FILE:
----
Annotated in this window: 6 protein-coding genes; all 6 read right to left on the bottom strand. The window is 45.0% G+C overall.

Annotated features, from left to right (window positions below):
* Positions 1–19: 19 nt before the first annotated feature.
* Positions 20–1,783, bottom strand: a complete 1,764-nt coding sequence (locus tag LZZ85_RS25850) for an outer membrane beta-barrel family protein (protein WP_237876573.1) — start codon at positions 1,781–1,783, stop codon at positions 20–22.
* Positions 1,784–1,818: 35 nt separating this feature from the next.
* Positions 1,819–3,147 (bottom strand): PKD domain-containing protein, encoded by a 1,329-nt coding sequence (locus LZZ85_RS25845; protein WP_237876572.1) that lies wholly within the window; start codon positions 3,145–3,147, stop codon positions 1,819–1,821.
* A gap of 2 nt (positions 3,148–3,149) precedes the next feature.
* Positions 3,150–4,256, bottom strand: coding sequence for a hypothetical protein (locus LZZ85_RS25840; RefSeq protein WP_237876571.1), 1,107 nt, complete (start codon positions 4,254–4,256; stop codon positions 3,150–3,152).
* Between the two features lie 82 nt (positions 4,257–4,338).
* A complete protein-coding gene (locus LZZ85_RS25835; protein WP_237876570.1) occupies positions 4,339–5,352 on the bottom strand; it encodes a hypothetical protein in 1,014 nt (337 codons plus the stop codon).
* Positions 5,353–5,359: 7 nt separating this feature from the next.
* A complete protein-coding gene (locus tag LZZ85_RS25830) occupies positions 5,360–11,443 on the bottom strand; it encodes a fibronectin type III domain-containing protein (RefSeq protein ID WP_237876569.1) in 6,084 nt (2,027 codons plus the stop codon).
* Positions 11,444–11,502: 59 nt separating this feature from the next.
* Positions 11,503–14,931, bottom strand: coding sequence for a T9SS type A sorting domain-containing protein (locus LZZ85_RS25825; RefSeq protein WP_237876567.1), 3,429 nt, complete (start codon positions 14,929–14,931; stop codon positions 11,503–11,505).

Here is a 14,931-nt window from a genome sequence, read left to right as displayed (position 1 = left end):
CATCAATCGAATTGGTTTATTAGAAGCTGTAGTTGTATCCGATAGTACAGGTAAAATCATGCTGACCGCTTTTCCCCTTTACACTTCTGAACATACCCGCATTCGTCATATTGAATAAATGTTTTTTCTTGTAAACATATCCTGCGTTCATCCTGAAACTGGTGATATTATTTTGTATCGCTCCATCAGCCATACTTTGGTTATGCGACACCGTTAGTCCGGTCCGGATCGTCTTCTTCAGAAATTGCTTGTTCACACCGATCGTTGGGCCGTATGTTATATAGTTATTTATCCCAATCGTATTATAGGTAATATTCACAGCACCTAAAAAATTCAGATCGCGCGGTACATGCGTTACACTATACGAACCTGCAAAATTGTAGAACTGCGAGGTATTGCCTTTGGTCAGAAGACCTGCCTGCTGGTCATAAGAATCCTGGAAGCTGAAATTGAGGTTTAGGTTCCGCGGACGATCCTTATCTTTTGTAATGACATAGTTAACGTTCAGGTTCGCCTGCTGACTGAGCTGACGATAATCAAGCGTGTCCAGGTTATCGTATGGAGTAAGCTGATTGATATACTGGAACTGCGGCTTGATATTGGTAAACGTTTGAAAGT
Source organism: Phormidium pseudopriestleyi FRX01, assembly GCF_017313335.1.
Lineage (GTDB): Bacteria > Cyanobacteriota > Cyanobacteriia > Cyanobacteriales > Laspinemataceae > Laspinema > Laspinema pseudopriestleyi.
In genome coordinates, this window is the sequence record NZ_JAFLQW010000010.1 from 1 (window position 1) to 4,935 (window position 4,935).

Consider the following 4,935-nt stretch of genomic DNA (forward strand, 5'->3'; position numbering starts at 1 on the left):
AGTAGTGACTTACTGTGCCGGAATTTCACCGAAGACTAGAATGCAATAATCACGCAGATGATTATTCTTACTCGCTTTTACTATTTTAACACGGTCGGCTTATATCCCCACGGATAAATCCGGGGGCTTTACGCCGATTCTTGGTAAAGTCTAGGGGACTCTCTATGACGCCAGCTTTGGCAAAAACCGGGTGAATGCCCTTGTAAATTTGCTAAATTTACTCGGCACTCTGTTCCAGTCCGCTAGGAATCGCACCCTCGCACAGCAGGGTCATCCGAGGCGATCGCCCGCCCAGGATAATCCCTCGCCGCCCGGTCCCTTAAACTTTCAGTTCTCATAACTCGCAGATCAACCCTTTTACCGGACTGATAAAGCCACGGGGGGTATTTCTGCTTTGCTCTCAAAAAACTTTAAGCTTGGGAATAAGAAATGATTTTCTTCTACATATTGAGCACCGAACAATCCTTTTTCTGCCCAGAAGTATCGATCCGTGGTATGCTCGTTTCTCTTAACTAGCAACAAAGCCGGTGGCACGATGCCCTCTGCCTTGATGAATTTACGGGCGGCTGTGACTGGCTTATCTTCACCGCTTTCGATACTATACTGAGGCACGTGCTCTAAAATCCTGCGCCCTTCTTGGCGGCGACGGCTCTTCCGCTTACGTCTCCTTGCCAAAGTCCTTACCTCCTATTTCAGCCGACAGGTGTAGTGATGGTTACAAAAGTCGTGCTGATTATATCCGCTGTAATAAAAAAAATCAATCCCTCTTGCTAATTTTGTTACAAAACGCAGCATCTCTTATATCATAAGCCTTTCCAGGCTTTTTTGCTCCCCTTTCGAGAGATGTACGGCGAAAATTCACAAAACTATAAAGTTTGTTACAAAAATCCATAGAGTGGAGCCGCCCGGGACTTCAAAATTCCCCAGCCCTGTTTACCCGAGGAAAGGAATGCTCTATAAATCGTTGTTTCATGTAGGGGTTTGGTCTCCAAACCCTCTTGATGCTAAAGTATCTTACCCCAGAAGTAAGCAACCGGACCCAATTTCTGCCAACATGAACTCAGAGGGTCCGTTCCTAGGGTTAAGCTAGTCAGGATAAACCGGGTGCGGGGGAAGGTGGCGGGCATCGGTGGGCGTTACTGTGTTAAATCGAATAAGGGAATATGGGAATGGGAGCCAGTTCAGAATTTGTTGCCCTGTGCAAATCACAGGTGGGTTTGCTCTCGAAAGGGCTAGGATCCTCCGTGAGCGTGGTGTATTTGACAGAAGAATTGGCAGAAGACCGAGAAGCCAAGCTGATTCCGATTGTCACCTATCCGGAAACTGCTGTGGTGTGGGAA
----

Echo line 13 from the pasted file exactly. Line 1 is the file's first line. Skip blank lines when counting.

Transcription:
* Positions 11,444–11,502: 59 nt separating this feature from the next.